An e-mail from an experienced prosecutor:
There is an aspect to this debate that is being wholly overlooked, and this aspect 100% undermines the proposition that it was “right” or
“necessary” to Mirandize Abdulmutallab once he was taken into custody.[# More #]
Before I get to that point, there is one small collateral fact that has been overlooked in distinguishing him from Padilla –I realized
this when reading the transcript of your chat with Isikoff on Tuesday — Abdulmutallab was a foreign visitor arriving on an international flight. He did not –and probably still has not– been granted permission to enter this country. All arrivals on international flights have to clear Customs and immigration at the port of entry,
and be permitted to enter by Customs and Immigration. Abdulmutallab could have been denied entry in Detroit, which would make him
demonstrably different from a US citizen like Padilla who was seized in the US, raising constitutional question as to the legality of his
designation as an enemy combatant. For purposes of designation, Abdulmutallab was seized while still not yet admitted to the US so he could have been sent directly to military detention without raising the same issue as was raised in the Padilla case.
Now, for my more significant point — Miranda.
Lost in the discussion — at least the discussions that I have heard and read — is the purpose of Miranda, and why it should have been
inapplicable in Detroit given the purpose of the interrogation.
Miranda is a check against the potential for police abuse in the form of eliciting uncounseled incriminatory statements from a person while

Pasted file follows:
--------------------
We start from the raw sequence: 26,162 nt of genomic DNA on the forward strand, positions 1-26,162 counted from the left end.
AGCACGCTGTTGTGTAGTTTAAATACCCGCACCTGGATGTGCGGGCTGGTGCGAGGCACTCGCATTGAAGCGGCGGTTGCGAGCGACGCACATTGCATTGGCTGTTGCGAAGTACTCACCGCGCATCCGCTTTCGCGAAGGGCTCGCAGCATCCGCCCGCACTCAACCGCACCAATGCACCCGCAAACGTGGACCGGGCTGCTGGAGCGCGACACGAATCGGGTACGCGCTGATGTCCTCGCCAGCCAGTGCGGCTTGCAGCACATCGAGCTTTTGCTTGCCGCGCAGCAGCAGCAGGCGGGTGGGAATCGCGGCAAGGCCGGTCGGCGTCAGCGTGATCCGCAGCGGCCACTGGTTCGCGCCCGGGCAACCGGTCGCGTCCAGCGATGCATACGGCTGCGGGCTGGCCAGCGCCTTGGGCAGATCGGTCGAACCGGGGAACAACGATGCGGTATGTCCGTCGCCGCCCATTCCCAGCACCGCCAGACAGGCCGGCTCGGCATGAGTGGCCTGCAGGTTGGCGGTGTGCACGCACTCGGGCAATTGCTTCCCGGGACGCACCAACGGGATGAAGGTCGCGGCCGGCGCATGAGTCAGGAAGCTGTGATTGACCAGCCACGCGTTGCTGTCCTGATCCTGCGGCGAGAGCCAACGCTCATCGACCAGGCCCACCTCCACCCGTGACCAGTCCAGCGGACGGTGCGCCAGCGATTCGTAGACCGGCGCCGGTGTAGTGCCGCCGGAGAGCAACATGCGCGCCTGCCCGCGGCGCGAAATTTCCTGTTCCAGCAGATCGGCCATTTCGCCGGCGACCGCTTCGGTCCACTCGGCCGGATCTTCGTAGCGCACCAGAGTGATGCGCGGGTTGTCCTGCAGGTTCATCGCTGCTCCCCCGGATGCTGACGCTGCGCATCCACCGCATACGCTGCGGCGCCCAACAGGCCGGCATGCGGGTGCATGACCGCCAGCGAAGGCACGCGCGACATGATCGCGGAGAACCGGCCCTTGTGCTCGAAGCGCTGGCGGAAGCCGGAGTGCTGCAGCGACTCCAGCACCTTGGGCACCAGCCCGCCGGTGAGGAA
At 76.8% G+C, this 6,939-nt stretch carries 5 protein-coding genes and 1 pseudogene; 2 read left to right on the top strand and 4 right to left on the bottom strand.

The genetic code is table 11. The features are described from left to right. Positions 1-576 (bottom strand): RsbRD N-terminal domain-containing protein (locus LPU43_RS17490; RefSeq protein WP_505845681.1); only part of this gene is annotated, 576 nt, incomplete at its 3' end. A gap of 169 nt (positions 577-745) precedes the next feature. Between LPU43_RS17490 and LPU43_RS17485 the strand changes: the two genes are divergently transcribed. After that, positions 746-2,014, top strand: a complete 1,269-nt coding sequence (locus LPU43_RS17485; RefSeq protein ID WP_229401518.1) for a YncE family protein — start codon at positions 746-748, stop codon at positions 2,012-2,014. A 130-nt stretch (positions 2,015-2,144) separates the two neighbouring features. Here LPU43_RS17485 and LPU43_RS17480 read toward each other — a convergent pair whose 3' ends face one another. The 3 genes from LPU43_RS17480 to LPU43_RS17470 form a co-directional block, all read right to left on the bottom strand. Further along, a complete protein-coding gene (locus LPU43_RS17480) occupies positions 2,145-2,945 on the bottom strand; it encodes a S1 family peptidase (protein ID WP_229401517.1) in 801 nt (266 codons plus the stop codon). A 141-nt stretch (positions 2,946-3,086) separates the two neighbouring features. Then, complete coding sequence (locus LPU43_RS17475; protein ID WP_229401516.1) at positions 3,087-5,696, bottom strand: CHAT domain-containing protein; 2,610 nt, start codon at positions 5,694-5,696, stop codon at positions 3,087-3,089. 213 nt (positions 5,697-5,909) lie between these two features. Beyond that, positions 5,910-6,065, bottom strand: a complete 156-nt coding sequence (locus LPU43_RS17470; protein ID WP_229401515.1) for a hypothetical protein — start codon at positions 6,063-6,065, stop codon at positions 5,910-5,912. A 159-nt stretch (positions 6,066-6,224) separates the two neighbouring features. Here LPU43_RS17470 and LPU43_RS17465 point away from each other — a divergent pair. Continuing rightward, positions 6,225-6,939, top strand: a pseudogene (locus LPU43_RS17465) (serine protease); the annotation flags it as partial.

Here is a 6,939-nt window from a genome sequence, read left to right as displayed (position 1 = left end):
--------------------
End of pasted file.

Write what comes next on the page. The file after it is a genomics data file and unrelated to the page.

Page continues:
in custody, where those statements are later sought to be introduced in a trial to establish that person’s guilt. This aspect of the “right to counsel” is covered by the Fifth Amendment right to not be compelled to be a witness against yourself.
So, the “right” is to not be a “witness” against yourself in the form of making an uncounseled admission. The corollary of that
proposition is that there is no “right” to have an attorney with you any time the government wishes to speak with you.
You do have such a right if the government will seek to use your statement in a later proceeding to deny you of your liberty.
But if that is not the purpose for which the statement is sought, there is not need to advise a subject of either the right to remain silent or the right to have an attorney present.
What possible purpose could there have been to interviewing Abdulmutallab in order to gain admissions which could be later used to
deprive him of his liberty??
What could he possibly say that would have made the government’s legal case against him stronger?? He flash-fried his genitals while
attempting to detonate a PETN explosive device while aboard an commercial airliner heading for Detroit. IF there was ever a case where a couple pictures would be worth many thousands of words, this is the case. How would a “confession” have made it better than it
already was? It wouldn’t. And that means there was no purpose to Mirandizing him from the standpoint of a criminal prosecution — it
was tantamount to simply “piling on.”
Now, if you have no interest in using whatever statement he might give down the line in a prosecution, there is no need to Mirandize him, as the purpose for which the Miranda rule was adopted is not present. He has no 5th Amendment right to the presence of counsel or to remain silent when the info being solicited is for intelligence purposes only. While he might expose himself to other criminal charges during
that interview, and as a result of having not Mirandized him the gov’t may not be able to use his statement againts him with respect to other
such crimes, but so what? The purpose of the interrogation is not to secure a conviction — it is to obtain the intelligence necessary to disrupt ongoing AQ operations.
There is nothing inconsistent with his rights under the 5th or 6th Amendments in questioning him without Mirandizing him and without
giving him access to an attorney — so long as it is understood going in to any such interrogation that any statements he might give could not be used against him in a subsequent trial.
The left is possessed by this notion that ANYONE must be given access to an attorney ANYTIME the are the subject of law enforcement scrutiny or a request to talk. That is simply not the case now under the law, or historically.